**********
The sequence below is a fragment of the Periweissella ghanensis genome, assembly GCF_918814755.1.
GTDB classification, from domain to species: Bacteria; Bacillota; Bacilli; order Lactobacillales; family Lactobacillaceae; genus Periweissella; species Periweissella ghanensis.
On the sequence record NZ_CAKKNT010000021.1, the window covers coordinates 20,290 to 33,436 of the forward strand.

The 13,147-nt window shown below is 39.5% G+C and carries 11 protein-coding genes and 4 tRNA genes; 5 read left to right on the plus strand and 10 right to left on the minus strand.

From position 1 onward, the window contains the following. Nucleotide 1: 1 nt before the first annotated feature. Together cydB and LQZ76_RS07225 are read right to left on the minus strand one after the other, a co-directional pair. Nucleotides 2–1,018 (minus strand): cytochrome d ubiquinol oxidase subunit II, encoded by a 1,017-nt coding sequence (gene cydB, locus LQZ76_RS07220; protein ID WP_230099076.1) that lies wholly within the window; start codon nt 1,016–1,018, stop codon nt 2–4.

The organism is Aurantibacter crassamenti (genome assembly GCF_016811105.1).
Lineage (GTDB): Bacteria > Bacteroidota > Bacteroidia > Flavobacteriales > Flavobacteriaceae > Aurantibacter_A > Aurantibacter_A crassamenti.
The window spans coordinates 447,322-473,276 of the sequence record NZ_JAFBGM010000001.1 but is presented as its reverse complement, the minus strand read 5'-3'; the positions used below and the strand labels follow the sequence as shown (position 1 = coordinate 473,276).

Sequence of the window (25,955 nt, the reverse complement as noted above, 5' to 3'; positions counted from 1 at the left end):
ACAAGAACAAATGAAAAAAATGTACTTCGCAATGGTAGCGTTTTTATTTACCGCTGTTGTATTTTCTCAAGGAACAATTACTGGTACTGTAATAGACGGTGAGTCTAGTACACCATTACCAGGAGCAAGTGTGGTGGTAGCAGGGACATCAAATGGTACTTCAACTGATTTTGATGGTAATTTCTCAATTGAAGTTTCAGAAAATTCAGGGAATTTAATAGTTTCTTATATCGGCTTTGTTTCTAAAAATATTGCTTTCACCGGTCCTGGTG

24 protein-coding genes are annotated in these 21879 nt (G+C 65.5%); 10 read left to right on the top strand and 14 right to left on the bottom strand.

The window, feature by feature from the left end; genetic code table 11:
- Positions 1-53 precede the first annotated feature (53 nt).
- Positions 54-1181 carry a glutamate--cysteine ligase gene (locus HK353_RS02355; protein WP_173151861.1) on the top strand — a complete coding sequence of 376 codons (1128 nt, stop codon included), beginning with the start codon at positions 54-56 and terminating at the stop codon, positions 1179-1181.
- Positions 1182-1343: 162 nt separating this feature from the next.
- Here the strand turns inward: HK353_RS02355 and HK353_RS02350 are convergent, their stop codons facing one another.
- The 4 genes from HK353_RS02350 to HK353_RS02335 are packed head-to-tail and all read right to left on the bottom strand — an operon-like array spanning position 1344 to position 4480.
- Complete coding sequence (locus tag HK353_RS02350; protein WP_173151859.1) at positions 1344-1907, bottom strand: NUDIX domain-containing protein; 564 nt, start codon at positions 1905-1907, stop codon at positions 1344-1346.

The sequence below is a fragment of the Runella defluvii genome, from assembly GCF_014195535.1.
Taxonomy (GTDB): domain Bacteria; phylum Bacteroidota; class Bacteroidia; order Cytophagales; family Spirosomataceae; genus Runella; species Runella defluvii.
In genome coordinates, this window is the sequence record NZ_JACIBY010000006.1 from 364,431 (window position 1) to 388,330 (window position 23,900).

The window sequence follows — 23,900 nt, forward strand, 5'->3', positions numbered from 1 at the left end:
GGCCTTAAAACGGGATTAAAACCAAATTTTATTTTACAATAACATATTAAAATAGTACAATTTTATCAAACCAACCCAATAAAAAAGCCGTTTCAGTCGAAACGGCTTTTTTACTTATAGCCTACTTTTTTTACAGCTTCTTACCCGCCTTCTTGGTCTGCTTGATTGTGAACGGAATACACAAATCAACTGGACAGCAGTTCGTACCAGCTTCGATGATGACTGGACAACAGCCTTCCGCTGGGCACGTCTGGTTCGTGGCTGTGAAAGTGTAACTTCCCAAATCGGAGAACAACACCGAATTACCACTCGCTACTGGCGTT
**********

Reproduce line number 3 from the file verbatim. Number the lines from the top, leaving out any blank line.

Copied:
On the sequence record NZ_CAKKNT010000021.1, the window covers coordinates 20,290 to 33,436 of the forward strand.